The Samajwadi Party (SP) Saturday clearly distanced itself from Shahid Siddiqui, saying he had long ago quit the party and was not even a primary member.
The SP's stand on Siddiqui comes in the wake of his interviewing Gujarat Chief Minister Narendra Modi for Urdu newspaper "Nai Duniya", which he edits.
SP general secretary Ram Gopal Yadav, in a statement, said: "The party wants to clarify that Siddiqui had left SP long back and joined BSP on whose ticket he contested Lok Sabha election from Bijnor and later joined the Rashtriya Lok Dal."
"Siddiqui is not a SP member and has nothing to do with the party. Projecting him as SP leader is outrightly wrong," Yadav said.
However, Siddiqui had reported rejoined SP in January this year, ahead of the Uttar Pradesh assembly elections in February-March.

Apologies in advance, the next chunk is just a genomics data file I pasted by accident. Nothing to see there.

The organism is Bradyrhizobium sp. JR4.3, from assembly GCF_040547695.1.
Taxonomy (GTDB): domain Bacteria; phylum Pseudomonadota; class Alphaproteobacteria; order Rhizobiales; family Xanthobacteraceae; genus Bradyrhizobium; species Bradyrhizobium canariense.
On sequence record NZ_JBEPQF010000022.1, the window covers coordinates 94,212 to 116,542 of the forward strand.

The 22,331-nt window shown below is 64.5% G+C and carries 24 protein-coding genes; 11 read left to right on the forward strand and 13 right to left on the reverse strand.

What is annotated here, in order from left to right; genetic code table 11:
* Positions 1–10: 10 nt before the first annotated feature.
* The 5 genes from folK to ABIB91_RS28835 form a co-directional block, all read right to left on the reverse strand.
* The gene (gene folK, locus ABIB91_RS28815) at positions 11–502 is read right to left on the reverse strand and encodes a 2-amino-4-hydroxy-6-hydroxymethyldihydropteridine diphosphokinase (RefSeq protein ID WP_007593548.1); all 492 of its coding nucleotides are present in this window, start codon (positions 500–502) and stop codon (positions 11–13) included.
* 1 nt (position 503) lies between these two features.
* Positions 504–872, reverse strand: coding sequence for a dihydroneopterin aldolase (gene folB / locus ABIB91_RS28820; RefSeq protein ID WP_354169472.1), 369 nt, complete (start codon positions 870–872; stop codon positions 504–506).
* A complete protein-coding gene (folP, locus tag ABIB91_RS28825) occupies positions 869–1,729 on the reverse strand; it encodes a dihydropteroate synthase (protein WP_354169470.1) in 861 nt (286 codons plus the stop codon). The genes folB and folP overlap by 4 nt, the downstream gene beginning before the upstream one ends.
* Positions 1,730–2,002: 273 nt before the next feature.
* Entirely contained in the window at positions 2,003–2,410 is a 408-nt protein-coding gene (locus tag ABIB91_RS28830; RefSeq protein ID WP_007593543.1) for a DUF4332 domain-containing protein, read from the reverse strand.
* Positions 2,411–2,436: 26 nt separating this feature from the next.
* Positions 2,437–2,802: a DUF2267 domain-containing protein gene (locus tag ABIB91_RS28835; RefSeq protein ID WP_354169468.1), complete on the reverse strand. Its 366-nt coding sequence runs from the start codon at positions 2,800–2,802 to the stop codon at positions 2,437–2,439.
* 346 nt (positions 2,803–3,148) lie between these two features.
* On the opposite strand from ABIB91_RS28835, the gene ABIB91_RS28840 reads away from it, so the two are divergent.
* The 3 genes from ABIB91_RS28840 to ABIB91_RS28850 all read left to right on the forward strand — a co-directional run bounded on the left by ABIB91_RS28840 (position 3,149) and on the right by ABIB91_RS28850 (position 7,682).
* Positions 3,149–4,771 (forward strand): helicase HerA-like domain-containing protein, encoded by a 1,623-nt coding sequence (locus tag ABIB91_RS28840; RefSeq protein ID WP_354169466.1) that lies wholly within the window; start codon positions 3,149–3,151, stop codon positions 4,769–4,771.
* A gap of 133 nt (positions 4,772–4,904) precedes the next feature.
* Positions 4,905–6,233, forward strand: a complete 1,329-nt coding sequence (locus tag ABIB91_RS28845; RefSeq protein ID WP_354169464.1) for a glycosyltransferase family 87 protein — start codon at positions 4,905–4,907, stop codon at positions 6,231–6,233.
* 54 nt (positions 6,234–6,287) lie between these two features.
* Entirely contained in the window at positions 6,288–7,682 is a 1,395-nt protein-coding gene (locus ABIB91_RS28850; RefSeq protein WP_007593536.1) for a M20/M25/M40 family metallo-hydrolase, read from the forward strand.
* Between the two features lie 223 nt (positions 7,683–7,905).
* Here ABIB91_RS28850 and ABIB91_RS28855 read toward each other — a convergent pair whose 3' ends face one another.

Yadav's statement was also backed by Azam Khan, another Samajwadi Party leader and Uttar Pradesh minister, in Lucknow.
In the interview to "Nai Duniya" edition dated July 26, Modi told Siddiqui that he would not apologise for the 2002 riots in Gujarat and he would rather prefer to be hanged if found guilty for the violence.
"If my government had done this (riots), I should be hanged in public in such a way that it remains a lesson for the next 100 years so that nobody dares to do it," Modi was quoted as saying in the interview.
This statement was seen as an effort by Modi for an image makeover by reaching out to the Muslim voters.